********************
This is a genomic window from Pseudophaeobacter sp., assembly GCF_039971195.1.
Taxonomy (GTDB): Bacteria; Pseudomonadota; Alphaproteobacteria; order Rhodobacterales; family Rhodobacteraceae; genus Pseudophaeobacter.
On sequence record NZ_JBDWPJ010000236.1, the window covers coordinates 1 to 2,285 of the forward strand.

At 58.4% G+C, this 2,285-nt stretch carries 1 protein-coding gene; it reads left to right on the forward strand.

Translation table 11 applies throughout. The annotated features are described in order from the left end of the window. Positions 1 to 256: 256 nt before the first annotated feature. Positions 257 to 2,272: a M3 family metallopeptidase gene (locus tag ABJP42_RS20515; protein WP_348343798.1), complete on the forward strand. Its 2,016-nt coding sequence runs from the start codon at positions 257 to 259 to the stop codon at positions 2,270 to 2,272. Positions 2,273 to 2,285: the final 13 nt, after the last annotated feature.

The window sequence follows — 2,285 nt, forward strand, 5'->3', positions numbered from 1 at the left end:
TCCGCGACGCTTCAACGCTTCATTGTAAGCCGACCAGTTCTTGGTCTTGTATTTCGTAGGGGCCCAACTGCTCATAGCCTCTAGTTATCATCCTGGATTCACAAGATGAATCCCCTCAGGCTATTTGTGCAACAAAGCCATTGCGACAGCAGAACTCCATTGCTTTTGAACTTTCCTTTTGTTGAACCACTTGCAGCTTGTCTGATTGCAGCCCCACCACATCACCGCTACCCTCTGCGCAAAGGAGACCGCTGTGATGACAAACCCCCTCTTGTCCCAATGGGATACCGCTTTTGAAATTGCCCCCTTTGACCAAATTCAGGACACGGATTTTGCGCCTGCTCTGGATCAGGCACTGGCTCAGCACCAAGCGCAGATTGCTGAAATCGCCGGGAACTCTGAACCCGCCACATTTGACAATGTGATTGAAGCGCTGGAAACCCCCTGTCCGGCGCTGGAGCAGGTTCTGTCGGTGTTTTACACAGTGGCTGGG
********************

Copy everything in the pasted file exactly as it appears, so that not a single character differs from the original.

This is a genomic window from Pseudophaeobacter sp., assembly GCF_039971195.1.
Taxonomy (GTDB): Bacteria; Pseudomonadota; Alphaproteobacteria; order Rhodobacterales; family Rhodobacteraceae; genus Pseudophaeobacter.
On sequence record NZ_JBDWPJ010000236.1, the window covers coordinates 1 to 2,285 of the forward strand.

At 58.4% G+C, this 2,285-nt stretch carries 1 protein-coding gene; it reads left to right on the forward strand.

Translation table 11 applies throughout. The annotated features are described in order from the left end of the window. Positions 1 to 256: 256 nt before the first annotated feature. Positions 257 to 2,272: a M3 family metallopeptidase gene (locus tag ABJP42_RS20515; protein WP_348343798.1), complete on the forward strand. Its 2,016-nt coding sequence runs from the start codon at positions 257 to 259 to the stop codon at positions 2,270 to 2,272. Positions 2,273 to 2,285: the final 13 nt, after the last annotated feature.

The window sequence follows — 2,285 nt, forward strand, 5'->3', positions numbered from 1 at the left end:
TCCGCGACGCTTCAACGCTTCATTGTAAGCCGACCAGTTCTTGGTCTTGTATTTCGTAGGGGCCCAACTGCTCATAGCCTCTAGTTATCATCCTGGATTCACAAGATGAATCCCCTCAGGCTATTTGTGCAACAAAGCCATTGCGACAGCAGAACTCCATTGCTTTTGAACTTTCCTTTTGTTGAACCACTTGCAGCTTGTCTGATTGCAGCCCCACCACATCACCGCTACCCTCTGCGCAAAGGAGACCGCTGTGATGACAAACCCCCTCTTGTCCCAATGGGATACCGCTTTTGAAATTGCCCCCTTTGACCAAATTCAGGACACGGATTTTGCGCCTGCTCTGGATCAGGCACTGGCTCAGCACCAAGCGCAGATTGCTGAAATCGCCGGGAACTCTGAACCCGCCACATTTGACAATGTGATTGAAGCGCTGGAAACCCCCTGTCCGGCGCTGGAGCAGGTTCTGTCGGTGTTTTACACAGTGGCTGGG